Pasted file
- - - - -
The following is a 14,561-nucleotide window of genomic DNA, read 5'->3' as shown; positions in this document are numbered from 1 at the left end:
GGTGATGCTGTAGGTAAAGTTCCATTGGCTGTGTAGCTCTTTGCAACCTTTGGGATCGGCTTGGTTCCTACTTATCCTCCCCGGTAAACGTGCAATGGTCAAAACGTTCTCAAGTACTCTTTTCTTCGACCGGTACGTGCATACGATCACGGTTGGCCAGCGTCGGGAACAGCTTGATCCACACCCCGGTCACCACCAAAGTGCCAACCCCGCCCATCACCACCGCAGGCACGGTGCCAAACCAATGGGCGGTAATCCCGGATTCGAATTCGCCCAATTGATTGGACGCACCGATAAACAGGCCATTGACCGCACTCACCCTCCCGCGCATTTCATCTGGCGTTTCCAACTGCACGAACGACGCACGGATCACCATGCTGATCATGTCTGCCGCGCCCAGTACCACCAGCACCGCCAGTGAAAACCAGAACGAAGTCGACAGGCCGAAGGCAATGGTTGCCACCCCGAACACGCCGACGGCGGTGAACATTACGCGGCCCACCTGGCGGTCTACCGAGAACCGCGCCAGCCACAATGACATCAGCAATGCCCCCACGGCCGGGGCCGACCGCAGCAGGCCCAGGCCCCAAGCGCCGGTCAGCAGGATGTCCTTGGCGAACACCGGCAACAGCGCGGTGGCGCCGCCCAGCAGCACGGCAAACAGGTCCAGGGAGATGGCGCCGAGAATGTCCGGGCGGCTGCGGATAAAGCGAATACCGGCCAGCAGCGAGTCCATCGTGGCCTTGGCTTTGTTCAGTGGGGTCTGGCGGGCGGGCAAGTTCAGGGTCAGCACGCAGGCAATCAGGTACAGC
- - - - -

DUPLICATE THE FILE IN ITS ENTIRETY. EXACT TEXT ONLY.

The following is a 14,561-nucleotide window of genomic DNA, read 5'->3' as shown; positions in this document are numbered from 1 at the left end:
GGTGATGCTGTAGGTAAAGTTCCATTGGCTGTGTAGCTCTTTGCAACCTTTGGGATCGGCTTGGTTCCTACTTATCCTCCCCGGTAAACGTGCAATGGTCAAAACGTTCTCAAGTACTCTTTTCTTCGACCGGTACGTGCATACGATCACGGTTGGCCAGCGTCGGGAACAGCTTGATCCACACCCCGGTCACCACCAAAGTGCCAACCCCGCCCATCACCACCGCAGGCACGGTGCCAAACCAATGGGCGGTAATCCCGGATTCGAATTCGCCCAATTGATTGGACGCACCGATAAACAGGCCATTGACCGCACTCACCCTCCCGCGCATTTCATCTGGCGTTTCCAACTGCACGAACGACGCACGGATCACCATGCTGATCATGTCTGCCGCGCCCAGTACCACCAGCACCGCCAGTGAAAACCAGAACGAAGTCGACAGGCCGAAGGCAATGGTTGCCACCCCGAACACGCCGACGGCGGTGAACATTACGCGGCCCACCTGGCGGTCTACCGAGAACCGCGCCAGCCACAATGACATCAGCAATGCCCCCACGGCCGGGGCCGACCGCAGCAGGCCCAGGCCCCAAGCGCCGGTCAGCAGGATGTCCTTGGCGAACACCGGCAACAGCGCGGTGGCGCCGCCCAGCAGCACGGCAAACAGGTCCAGGGAGATGGCGCCGAGAATGTCCGGGCGGCTGCGGATAAAGCGAATACCGGCCAGCAGCGAGTCCATCGTGGCCTTGGCTTTGTTCAGTGGGGTCTGGCGGGCGGGCAAGTTCAGGGTCAGCACGCAGGCAATCAGGTACAGC